Forecast and Reality - Making Weather Decisions
12 May 2016 | Atlantic Ocean 140 miles South of Fort Lauderdale
We expect to roll into town by mid-day tomorrow. Well, that's what we forecast.
Early on we made our first time commitment to our son Cliff to meet him in Detroit. We missed him by weeks. That was then and this is now. The process by which we forecast our whereabouts is done on the fly. We download maps, order cruising guides, talk to fellow cruisers, talk to each other and read books about local history. We parlay that all together (me the map downloading and device management, Pamela the reading and book buying and together talking to others) and make decisions daily, just like we always have when we traveled the tour de france in 04 and the many camping, canoe, cross country family trips we've taken together. Today was no different.
Our sailing armada speaks once a day on the SSB radio on our very on "net' as they call them. They have rotating leaders which we are one of, that lead a brief run down of emergency issues, location and weather of vessels and any chatty topic of conversation that comes to mind, including navigation expectations given the more seasoned vessels in our fleet. Our leader in Carina, a beautiful Tayana 55 center cockpit and another in a Saga 48, Altair have done this run multiple times. The nets are always short and sweet and maybe even a little gruff with little to no chatty conversation as by and large they are all attended by men. Those of you that know men get it. Grumpf.
Another cruising couple we have befriended or should I say have befriended us, the bumbling newbies of the group who know us when we came together on the Caribbean 1500 as having left 3 days behind the fleet with engine troubles. They first introduced us to the come back to warm sunny Florida and not the cold Chesapeake in May are on a Saga 43 that is much the same design as ours, long distance performance cruiser. Their boat is Free Spirit and I must say it becomes them. They work together to manage their boat and schedule, divide and conquering like we do. They both are characters and have much more sailing experience than we do. She introduced us to the "lady's net" which is a separate radio time that is less structured and more focused on conversation than information exchange. Its at 1300 daily and if any of the other boats are like ours Pamela does the talking while I listen in unobtrusively to topics ranging from fishing, watch schedules and today, navigation..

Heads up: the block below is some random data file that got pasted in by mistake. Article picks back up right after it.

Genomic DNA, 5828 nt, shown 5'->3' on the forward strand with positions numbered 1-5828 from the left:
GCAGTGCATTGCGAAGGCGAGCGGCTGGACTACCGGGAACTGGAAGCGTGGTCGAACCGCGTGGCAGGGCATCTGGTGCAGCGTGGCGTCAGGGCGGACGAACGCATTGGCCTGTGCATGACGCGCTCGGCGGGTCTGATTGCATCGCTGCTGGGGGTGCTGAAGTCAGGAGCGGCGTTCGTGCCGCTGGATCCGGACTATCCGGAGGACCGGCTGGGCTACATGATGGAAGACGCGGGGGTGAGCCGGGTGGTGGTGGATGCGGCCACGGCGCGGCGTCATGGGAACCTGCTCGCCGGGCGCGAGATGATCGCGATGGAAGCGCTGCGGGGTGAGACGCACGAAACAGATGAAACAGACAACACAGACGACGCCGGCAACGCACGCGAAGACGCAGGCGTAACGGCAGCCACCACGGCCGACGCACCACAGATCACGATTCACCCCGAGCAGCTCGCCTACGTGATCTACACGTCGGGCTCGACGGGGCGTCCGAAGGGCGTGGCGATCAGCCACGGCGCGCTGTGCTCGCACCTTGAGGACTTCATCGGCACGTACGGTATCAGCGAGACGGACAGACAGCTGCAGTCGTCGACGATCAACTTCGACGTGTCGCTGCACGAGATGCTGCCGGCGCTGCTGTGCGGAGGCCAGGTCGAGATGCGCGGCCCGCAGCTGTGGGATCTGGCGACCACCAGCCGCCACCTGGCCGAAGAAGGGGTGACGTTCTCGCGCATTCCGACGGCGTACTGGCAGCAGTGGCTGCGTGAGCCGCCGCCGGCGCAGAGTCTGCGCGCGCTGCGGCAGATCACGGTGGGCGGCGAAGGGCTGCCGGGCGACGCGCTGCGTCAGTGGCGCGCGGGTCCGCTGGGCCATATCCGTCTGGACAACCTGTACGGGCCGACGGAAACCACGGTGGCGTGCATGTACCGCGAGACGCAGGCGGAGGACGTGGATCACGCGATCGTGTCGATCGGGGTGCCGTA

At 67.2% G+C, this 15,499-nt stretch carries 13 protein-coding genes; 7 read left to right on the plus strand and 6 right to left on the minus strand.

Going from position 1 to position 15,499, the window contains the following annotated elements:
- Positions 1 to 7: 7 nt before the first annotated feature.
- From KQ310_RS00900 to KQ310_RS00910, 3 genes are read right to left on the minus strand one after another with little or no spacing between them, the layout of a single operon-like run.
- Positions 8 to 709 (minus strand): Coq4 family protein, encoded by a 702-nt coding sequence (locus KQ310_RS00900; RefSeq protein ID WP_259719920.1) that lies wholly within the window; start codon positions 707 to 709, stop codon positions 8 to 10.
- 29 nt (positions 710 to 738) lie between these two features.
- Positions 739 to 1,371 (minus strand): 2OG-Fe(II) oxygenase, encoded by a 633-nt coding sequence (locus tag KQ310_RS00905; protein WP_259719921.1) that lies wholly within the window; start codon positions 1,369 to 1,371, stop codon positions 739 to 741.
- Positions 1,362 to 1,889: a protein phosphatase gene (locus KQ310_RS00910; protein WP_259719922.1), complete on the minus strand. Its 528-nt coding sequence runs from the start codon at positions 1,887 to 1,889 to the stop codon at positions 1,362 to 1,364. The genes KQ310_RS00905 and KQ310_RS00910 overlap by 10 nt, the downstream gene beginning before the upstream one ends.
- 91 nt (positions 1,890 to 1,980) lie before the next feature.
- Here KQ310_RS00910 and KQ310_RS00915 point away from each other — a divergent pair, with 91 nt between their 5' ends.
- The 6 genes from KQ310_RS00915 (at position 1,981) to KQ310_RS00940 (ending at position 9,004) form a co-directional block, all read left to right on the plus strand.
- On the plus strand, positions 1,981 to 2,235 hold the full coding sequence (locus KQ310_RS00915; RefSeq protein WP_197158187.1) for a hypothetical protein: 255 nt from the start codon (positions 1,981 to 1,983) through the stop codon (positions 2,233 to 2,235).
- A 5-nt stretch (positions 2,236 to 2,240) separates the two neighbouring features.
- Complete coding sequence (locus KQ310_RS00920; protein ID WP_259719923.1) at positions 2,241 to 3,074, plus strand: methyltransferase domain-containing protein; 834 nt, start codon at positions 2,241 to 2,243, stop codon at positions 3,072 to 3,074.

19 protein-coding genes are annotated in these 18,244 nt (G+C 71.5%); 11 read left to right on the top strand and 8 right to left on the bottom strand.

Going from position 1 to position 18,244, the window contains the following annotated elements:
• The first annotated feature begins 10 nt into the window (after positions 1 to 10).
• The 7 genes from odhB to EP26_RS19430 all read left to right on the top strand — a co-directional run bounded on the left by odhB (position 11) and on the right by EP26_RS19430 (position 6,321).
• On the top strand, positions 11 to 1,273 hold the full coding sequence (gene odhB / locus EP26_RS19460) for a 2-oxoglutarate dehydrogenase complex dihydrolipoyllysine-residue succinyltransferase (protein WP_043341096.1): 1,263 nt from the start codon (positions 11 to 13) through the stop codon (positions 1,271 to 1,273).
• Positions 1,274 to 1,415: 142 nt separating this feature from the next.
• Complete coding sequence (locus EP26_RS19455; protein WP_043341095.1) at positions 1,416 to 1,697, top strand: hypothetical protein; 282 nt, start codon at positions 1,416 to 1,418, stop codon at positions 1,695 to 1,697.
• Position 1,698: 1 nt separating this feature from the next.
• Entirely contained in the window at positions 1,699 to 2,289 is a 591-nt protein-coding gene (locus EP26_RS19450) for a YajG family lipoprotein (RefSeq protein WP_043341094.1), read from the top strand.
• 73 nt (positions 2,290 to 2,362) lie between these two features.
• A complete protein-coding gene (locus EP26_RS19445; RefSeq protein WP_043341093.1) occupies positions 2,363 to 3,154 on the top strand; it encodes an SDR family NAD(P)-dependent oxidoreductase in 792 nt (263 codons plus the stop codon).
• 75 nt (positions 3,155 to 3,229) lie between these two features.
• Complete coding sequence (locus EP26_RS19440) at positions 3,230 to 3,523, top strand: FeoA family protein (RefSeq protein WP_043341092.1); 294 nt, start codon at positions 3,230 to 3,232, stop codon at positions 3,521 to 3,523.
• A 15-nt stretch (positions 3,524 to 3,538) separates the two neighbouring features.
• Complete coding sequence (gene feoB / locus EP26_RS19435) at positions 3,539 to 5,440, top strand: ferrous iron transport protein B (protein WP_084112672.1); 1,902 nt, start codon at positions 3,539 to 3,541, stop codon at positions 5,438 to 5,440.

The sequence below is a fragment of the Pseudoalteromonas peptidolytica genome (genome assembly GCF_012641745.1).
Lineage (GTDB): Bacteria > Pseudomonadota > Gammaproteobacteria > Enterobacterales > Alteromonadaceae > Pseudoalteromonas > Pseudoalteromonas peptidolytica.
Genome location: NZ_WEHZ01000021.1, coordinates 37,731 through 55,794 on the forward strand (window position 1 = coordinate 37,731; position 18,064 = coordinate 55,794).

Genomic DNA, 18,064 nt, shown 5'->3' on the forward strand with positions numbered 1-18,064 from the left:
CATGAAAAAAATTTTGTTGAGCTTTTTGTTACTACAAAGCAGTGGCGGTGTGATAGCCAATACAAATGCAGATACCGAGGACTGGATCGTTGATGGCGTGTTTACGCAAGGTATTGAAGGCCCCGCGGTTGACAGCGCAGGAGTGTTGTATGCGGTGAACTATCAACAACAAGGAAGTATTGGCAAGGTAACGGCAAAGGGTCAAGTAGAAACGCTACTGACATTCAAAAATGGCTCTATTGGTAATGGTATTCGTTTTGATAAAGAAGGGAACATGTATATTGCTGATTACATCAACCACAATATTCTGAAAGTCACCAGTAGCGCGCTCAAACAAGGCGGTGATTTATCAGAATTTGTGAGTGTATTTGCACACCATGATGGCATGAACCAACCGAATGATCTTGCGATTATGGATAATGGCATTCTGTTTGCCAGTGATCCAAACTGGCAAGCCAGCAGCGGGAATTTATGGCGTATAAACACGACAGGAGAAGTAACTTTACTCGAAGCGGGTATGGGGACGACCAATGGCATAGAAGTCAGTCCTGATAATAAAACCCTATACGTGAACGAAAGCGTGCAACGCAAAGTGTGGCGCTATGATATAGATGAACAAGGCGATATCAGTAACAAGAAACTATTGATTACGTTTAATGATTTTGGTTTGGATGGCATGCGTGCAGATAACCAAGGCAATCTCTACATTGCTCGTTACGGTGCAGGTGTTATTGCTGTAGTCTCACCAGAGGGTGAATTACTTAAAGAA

This is where it got a little weird. We have been understandably concerned about the gulf stream crossing having done it alone in calm waters on the way down only once before. About halfway into the conversation today Pamela sticks her head out into the cockpits and says "mrs doubtfire is attending today's ladys radio net and will answer all of your questions about the gulf stream" Many of you remember Robin Williams hilarious portrayal of the same was being imitated by a crew member on Free Spirit, who as Pamela reminded me won the navigators award for the trip down on the C1500. My biggest questions was when and where do you pick up the GS? Do you cut across the straights of Florida to get it early or do you make a bee line for the destination and get it the last 25 miles? The former longer miles but potentially shorter time given the boost of the 2.5-4.5 knot current. Mrs Doubtfire took our position and made a recommendation of where to enter it and explained the best way to use the GS is to enter it so that you generally can move north and slightly west to cross, riding it like and escalator to your destination rather than try to cross it at a more right angle that may be impossible to get to your destination as you blast by it trying to use your 8 knot speed to cross a 4.5 northbound current. Sort of like shooting at a target from a speeding car out the side window. Afterwards I realized he had carried on the entire discussion in a poor impression of Mrs Doubtfire over a SSB radio all to make sure thta he was not man crashing his first mate's lady's radio chat.
We reset our target for directly south of our destination so that while the Florida coast extends outward to the east as it heads north, we'll be tucked safely in the gulf stream making 12 knots to our destination by tomorrow morning.
At least that's what we forecast.